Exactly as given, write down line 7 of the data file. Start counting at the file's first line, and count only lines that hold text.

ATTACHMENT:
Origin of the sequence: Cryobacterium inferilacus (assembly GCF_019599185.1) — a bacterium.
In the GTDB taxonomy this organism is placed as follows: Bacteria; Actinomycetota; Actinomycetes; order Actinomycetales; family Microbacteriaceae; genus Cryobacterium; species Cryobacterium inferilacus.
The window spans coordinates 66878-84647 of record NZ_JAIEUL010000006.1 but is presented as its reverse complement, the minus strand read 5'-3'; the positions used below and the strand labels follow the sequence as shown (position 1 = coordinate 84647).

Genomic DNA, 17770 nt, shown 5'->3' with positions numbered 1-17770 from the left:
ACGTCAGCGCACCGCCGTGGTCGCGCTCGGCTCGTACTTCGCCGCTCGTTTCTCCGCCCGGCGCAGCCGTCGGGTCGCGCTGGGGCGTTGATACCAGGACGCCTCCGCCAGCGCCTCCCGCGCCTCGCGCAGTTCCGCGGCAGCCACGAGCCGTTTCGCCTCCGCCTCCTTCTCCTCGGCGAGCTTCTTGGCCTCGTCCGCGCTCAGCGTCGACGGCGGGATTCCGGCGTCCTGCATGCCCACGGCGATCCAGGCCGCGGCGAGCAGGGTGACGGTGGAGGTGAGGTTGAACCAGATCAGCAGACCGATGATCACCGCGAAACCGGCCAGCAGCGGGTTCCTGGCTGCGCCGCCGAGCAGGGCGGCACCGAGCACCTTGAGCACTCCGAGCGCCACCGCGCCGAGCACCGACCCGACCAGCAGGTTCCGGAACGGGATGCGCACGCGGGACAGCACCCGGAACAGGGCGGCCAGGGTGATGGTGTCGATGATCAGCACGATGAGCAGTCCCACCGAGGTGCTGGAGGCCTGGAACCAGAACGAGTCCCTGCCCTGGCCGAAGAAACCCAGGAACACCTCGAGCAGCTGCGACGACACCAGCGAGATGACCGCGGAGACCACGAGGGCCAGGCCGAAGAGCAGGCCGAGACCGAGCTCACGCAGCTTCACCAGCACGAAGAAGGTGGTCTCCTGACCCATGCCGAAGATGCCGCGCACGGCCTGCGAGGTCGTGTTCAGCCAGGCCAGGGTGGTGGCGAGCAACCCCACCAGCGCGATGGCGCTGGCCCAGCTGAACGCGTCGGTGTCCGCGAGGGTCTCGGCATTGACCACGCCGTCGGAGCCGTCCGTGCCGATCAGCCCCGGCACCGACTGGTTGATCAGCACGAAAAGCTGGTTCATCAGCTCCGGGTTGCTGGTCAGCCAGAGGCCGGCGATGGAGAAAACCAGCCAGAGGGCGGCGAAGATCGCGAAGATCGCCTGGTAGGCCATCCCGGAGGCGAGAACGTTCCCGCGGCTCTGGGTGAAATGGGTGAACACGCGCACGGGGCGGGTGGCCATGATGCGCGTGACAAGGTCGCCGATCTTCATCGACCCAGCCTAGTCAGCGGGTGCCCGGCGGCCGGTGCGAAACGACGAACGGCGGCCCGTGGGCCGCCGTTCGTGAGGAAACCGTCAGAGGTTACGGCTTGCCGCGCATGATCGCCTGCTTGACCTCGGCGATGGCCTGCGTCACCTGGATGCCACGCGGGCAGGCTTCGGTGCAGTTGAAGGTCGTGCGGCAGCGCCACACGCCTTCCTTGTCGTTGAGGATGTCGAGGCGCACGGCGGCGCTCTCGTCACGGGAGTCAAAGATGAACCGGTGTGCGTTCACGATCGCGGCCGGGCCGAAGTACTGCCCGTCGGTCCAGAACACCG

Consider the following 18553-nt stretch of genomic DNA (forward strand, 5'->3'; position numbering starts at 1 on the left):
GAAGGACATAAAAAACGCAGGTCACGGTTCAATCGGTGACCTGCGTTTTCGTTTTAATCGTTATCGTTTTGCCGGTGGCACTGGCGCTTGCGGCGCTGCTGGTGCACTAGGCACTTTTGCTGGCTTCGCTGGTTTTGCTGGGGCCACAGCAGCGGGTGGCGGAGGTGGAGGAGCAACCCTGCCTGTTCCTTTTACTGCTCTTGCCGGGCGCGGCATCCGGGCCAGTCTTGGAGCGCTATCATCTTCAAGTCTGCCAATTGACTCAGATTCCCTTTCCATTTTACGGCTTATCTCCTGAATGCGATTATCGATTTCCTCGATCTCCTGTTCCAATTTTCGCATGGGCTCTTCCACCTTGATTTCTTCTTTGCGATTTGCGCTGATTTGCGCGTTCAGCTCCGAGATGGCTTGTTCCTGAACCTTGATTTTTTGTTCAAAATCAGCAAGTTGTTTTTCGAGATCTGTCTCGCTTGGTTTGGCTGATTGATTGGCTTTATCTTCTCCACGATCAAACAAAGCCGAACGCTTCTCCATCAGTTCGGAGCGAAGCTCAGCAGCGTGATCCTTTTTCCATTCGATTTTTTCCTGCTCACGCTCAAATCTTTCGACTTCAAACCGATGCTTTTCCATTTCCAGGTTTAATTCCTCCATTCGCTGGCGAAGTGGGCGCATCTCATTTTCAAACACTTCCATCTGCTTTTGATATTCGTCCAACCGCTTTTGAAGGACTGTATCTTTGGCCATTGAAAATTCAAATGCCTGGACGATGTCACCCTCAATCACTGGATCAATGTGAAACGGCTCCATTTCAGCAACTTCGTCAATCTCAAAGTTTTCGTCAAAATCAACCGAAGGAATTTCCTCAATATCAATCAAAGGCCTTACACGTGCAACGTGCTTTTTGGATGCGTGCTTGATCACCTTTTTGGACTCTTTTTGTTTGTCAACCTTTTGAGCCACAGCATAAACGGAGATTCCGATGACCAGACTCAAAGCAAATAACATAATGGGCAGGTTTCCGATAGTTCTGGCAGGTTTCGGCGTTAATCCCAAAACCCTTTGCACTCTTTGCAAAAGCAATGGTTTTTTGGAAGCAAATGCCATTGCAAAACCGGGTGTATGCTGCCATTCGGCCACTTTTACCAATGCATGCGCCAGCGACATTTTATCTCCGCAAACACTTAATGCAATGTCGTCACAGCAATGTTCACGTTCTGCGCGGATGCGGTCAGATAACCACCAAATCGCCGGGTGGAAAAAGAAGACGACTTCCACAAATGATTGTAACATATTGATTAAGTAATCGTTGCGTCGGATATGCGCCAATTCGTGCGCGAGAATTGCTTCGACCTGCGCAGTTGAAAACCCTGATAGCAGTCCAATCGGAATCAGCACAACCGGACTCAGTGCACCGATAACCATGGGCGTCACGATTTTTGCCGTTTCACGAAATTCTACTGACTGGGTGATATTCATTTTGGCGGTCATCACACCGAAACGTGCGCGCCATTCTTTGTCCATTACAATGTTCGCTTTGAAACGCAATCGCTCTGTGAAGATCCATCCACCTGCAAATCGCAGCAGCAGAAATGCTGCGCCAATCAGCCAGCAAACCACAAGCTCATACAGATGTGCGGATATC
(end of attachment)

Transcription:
GAAGGACATAAAAAACGCAGGTCACGGTTCAATCGGTGACCTGCGTTTTCGTTTTAATCGTTATCGTTTTGCCGGTGGCACTGGCGCTTGCGGCGCTGCTGGTGCACTAGGCACTTTTGCTGGCTTCGCTGGTTTTGCTGGGGCCACAGCAGCGGGTGGCGGAGGTGGAGGAGCAACCCTGCCTGTTCCTTTTACTGCTCTTGCCGGGCGCGGCATCCGGGCCAGTCTTGGAGCGCTATCATCTTCAAGTCTGCCAATTGACTCAGATTCCCTTTCCATTTTACGGCTTATCTCCTGAATGCGATTATCGATTTCCTCGATCTCCTGTTCCAATTTTCGCATGGGCTCTTCCACCTTGATTTCTTCTTTGCGATTTGCGCTGATTTGCGCGTTCAGCTCCGAGATGGCTTGTTCCTGAACCTTGATTTTTTGTTCAAAATCAGCAAGTTGTTTTTCGAGATCTGTCTCGCTTGGTTTGGCTGATTGATTGGCTTTATCTTCTCCACGATCAAACAAAGCCGAACGCTTCTCCATCAGTTCGGAGCGAAGCTCAGCAGCGTGATCCTTTTTCCATTCGATTTTTTCCTGCTCACGCTCAAATCTTTCGACTTCAAACCGATGCTTTTCCATTTCCAGGTTTAATTCCTCCATTCGCTGGCGAAGTGGGCGCATCTCATTTTCAAACACTTCCATCTGCTTTTGATATTCGTCCAACCGCTTTTGAAGGACTGTATCTTTGGCCATTGAAAATTCAAATGCCTGGACGATGTCACCCTCAATCACTGGATCAATGTGAAACGGCTCCATTTCAGCAACTTCGTCAATCTCAAAGTTTTCGTCAAAATCAACCGAAGGAATTTCCTCAATATCAATCAAAGGCCTTACACGTGCAACGTGCTTTTTGGATGCGTGCTTGATCACCTTTTTGGACTCTTTTTGTTTGTCAACCTTTTGAGCCACAGCATAAACGGAGATTCCGATGACCAGACTCAAAGCAAATAACATAATGGGCAGGTTTCCGATAGTTCTGGCAGGTTTCGGCGTTAATCCCAAAACCCTTTGCACTCTTTGCAAAAGCAATGGTTTTTTGGAAGCAAATGCCATTGCAAAACCGGGTGTATGCTGCCATTCGGCCACTTTTACCAATGCATGCGCCAGCGACATTTTATCTCCGCAAACACTTAATGCAATGTCGTCACAGCAATGTTCACGTTCTGCGCGGATGCGGTCAGATAACCACCAAATCGCCGGGTGGAAAAAGAAGACGACTTCCACAAATGATTGTAACATATTGATTAAGTAATCGTTGCGTCGGATATGCGCCAATTCGTGCGCGAGAATTGCTTCGACCTGCGCAGTTGAAAACCCTGATAGCAGTCCAATCGGAATCAGCACAACCGGACTCAGTGCACCGATAACCATGGGCGTCACGATTTTTGCCGTTTCACGAAATTCTACTGACTGGGTGATATTCATTTTGGCGGTCATCACACCGAAACGTGCGCGCCATTCTTTGTCCATTACAATGTTCGCTTTGAAACGCAATCGCTCTGTGAAGATCCATCCACCTGCAAATCGCAGCAGCAGAAATGCTGCGCCAATCAGCCAGCAAACCACAAGCTCATACAGATGTGCGGATATC